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Suppose $ \sum a_n $ and $ \sum b_n $ are series with positive terms and $ \sum b_n $ is known to be convergent.

(a) If $ a_n > b_n $ for all $ n, $ what can you say about $ \sum a_n? $ Why?

(b) If $ a_n < b_n $ for all $ n, $ what can you say about $ \sum a_n? $ Why?

a. We cannot say anything

b.If $a_{n}<b_{n}$ for all $n,$ then $\sum a_{n}$ is convergent

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Missouri State University

Harvey Mudd College

Baylor University

University of Michigan - Ann Arbor

So now I have to Siri's a and and be in with public terms and beings known to convergent Let's say up Cut Toby in is Siri bian. Wait the index and some over net, remember? And so thus a to simply five notations. Okay, so first, what can I say about eight? And if a and it's going to be in for each term, Well, we cannot say Ah, ay least diverge aids divergent or convergence. There's no theorem to support us, and I can show you something. Demos The C A B in equals one. Oh, elsewhere. So this is P series record lectures in the book, sir. Um, let's say in equal so to Owen Square. So now a squid Ambien, And to be in this convergence and and it's also converted. But if we set up a and that's one or in and we know that the hark Siri's is gonna diverge, Okay, so I should be We know that be in is finite and for each term is less than being so definitely is gonna be finite. So a and worries oh is less than actually here with you, right? Be in instead of evenly. Okay,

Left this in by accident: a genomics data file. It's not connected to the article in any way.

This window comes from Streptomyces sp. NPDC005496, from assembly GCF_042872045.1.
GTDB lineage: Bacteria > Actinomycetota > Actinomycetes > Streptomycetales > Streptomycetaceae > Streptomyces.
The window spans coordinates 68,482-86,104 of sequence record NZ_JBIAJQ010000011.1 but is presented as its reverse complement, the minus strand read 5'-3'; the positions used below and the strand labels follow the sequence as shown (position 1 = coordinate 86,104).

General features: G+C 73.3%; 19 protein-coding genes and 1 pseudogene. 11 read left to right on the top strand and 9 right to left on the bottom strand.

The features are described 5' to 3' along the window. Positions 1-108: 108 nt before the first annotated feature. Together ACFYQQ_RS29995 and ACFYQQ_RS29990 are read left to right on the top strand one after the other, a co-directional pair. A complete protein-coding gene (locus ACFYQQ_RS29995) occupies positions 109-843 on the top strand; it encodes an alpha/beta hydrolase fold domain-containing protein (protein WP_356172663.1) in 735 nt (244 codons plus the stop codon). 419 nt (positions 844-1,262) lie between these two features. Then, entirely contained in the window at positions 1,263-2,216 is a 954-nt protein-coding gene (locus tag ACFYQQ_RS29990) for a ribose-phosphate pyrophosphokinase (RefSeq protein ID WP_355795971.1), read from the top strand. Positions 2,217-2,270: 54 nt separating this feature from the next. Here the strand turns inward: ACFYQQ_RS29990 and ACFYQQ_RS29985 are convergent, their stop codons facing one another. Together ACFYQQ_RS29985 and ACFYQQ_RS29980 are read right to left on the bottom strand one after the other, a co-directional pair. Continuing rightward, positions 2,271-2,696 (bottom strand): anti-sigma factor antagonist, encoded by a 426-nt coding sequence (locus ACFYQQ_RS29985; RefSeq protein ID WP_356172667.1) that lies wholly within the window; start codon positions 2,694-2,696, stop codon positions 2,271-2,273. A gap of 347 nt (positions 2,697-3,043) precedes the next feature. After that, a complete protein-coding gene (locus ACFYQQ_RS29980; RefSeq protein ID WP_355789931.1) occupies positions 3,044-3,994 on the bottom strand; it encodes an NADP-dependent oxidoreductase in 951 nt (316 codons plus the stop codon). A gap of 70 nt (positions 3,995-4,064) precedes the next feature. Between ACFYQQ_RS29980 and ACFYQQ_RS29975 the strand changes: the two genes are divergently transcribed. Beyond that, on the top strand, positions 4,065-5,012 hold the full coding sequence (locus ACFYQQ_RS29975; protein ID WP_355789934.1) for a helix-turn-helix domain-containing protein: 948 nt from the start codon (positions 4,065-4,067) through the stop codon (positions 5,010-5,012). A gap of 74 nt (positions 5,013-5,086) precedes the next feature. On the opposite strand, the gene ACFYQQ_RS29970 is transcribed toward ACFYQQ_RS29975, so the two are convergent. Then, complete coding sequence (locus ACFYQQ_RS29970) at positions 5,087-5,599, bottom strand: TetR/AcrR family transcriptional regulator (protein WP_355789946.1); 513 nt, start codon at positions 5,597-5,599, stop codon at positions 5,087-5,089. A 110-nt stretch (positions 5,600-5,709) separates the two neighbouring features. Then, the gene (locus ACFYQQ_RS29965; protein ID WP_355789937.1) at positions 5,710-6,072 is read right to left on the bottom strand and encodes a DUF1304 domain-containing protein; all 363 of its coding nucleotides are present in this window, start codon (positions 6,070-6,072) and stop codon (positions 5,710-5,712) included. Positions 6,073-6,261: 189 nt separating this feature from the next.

University of Illinois at Urbana-Champaign